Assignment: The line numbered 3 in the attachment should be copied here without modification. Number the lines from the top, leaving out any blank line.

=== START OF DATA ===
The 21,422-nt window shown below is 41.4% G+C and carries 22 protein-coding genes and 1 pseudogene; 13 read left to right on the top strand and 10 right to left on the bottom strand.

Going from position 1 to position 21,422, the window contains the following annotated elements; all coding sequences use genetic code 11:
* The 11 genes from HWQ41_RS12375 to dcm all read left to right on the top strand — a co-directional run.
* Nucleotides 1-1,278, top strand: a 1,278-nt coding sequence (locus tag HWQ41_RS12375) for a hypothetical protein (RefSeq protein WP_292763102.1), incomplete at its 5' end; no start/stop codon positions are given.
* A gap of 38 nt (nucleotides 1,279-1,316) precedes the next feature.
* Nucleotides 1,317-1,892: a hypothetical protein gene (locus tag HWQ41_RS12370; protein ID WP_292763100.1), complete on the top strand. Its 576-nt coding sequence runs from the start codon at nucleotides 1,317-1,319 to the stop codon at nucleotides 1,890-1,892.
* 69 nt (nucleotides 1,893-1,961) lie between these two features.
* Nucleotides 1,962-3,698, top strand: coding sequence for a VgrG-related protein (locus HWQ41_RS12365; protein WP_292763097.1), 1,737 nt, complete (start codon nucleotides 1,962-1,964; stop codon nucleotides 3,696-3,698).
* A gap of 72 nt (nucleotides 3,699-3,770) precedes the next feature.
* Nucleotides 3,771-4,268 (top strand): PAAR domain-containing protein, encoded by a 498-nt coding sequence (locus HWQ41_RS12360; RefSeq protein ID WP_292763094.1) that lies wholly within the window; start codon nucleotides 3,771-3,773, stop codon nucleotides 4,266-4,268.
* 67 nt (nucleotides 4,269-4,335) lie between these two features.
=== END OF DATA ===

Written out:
* The 11 genes from HWQ41_RS12375 to dcm all read left to right on the top strand — a co-directional run.